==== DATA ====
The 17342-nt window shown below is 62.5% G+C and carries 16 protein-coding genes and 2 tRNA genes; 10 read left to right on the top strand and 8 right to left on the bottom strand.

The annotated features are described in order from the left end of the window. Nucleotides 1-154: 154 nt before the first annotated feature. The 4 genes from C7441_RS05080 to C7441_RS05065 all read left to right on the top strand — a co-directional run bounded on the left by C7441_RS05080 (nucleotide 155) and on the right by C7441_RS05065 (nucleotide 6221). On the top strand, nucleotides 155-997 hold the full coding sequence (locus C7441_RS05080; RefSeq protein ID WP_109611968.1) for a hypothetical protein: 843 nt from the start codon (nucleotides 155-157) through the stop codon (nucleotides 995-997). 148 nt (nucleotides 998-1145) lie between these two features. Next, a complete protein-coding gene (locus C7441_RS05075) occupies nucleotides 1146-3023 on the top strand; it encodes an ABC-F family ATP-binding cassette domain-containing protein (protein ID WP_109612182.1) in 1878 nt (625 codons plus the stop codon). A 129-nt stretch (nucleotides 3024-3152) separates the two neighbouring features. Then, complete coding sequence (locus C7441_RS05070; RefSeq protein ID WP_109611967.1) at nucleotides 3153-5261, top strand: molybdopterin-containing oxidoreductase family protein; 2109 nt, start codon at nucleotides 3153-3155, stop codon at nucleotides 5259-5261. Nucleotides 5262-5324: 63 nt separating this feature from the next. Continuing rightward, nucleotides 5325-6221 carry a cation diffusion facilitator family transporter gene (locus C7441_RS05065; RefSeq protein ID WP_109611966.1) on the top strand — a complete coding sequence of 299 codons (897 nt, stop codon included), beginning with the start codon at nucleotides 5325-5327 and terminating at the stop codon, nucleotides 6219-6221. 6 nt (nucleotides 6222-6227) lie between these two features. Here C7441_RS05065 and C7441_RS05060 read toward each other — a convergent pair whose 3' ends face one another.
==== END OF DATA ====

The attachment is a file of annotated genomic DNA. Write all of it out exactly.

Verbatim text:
The 17342-nt window shown below is 62.5% G+C and carries 16 protein-coding genes and 2 tRNA genes; 10 read left to right on the top strand and 8 right to left on the bottom strand.

The annotated features are described in order from the left end of the window. Nucleotides 1-154: 154 nt before the first annotated feature. The 4 genes from C7441_RS05080 to C7441_RS05065 all read left to right on the top strand — a co-directional run bounded on the left by C7441_RS05080 (nucleotide 155) and on the right by C7441_RS05065 (nucleotide 6221). On the top strand, nucleotides 155-997 hold the full coding sequence (locus C7441_RS05080; RefSeq protein ID WP_109611968.1) for a hypothetical protein: 843 nt from the start codon (nucleotides 155-157) through the stop codon (nucleotides 995-997). 148 nt (nucleotides 998-1145) lie between these two features. Next, a complete protein-coding gene (locus C7441_RS05075) occupies nucleotides 1146-3023 on the top strand; it encodes an ABC-F family ATP-binding cassette domain-containing protein (protein ID WP_109612182.1) in 1878 nt (625 codons plus the stop codon). A 129-nt stretch (nucleotides 3024-3152) separates the two neighbouring features. Then, complete coding sequence (locus C7441_RS05070; RefSeq protein ID WP_109611967.1) at nucleotides 3153-5261, top strand: molybdopterin-containing oxidoreductase family protein; 2109 nt, start codon at nucleotides 3153-3155, stop codon at nucleotides 5259-5261. Nucleotides 5262-5324: 63 nt separating this feature from the next. Continuing rightward, nucleotides 5325-6221 carry a cation diffusion facilitator family transporter gene (locus C7441_RS05065; RefSeq protein ID WP_109611966.1) on the top strand — a complete coding sequence of 299 codons (897 nt, stop codon included), beginning with the start codon at nucleotides 5325-5327 and terminating at the stop codon, nucleotides 6219-6221. 6 nt (nucleotides 6222-6227) lie between these two features. Here C7441_RS05065 and C7441_RS05060 read toward each other — a convergent pair whose 3' ends face one another.